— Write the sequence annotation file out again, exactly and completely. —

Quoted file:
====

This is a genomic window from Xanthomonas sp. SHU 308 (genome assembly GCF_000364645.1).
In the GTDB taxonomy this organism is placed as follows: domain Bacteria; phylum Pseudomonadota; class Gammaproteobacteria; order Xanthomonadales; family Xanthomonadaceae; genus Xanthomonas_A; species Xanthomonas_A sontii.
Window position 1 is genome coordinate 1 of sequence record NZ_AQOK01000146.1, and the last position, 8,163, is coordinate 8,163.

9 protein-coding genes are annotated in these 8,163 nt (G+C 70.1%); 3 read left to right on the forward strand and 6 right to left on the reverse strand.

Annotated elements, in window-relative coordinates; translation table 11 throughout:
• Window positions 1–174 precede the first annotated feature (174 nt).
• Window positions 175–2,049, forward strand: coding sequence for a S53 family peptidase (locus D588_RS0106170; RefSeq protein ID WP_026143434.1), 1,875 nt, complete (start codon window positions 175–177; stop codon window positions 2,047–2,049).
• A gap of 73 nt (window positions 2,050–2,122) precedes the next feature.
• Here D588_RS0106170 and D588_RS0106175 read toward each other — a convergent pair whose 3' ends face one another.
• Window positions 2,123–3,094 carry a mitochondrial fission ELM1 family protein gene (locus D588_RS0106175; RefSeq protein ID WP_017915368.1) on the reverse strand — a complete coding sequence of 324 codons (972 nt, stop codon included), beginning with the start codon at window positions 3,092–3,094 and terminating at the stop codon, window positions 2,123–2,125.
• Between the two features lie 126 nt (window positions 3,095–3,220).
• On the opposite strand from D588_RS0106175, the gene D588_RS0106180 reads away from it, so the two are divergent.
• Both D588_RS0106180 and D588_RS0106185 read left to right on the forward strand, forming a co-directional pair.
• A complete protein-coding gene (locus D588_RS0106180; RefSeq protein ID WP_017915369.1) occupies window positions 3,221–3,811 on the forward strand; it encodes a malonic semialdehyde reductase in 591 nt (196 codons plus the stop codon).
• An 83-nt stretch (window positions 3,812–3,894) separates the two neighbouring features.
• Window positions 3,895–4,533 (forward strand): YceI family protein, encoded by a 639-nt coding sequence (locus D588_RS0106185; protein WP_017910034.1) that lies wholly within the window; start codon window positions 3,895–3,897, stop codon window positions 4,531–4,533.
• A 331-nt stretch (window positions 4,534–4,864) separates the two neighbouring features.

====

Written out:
This is a genomic window from Xanthomonas sp. SHU 308 (genome assembly GCF_000364645.1).
In the GTDB taxonomy this organism is placed as follows: domain Bacteria; phylum Pseudomonadota; class Gammaproteobacteria; order Xanthomonadales; family Xanthomonadaceae; genus Xanthomonas_A; species Xanthomonas_A sontii.
Window position 1 is genome coordinate 1 of sequence record NZ_AQOK01000146.1, and the last position, 8,163, is coordinate 8,163.

9 protein-coding genes are annotated in these 8,163 nt (G+C 70.1%); 3 read left to right on the forward strand and 6 right to left on the reverse strand.

Annotated elements, in window-relative coordinates; translation table 11 throughout:
• Window positions 1–174 precede the first annotated feature (174 nt).
• Window positions 175–2,049, forward strand: coding sequence for a S53 family peptidase (locus D588_RS0106170; RefSeq protein ID WP_026143434.1), 1,875 nt, complete (start codon window positions 175–177; stop codon window positions 2,047–2,049).
• A gap of 73 nt (window positions 2,050–2,122) precedes the next feature.
• Here D588_RS0106170 and D588_RS0106175 read toward each other — a convergent pair whose 3' ends face one another.
• Window positions 2,123–3,094 carry a mitochondrial fission ELM1 family protein gene (locus D588_RS0106175; RefSeq protein ID WP_017915368.1) on the reverse strand — a complete coding sequence of 324 codons (972 nt, stop codon included), beginning with the start codon at window positions 3,092–3,094 and terminating at the stop codon, window positions 2,123–2,125.
• Between the two features lie 126 nt (window positions 3,095–3,220).
• On the opposite strand from D588_RS0106175, the gene D588_RS0106180 reads away from it, so the two are divergent.
• Both D588_RS0106180 and D588_RS0106185 read left to right on the forward strand, forming a co-directional pair.
• A complete protein-coding gene (locus D588_RS0106180; RefSeq protein ID WP_017915369.1) occupies window positions 3,221–3,811 on the forward strand; it encodes a malonic semialdehyde reductase in 591 nt (196 codons plus the stop codon).
• An 83-nt stretch (window positions 3,812–3,894) separates the two neighbouring features.
• Window positions 3,895–4,533 (forward strand): YceI family protein, encoded by a 639-nt coding sequence (locus D588_RS0106185; protein WP_017910034.1) that lies wholly within the window; start codon window positions 3,895–3,897, stop codon window positions 4,531–4,533.
• A 331-nt stretch (window positions 4,534–4,864) separates the two neighbouring features.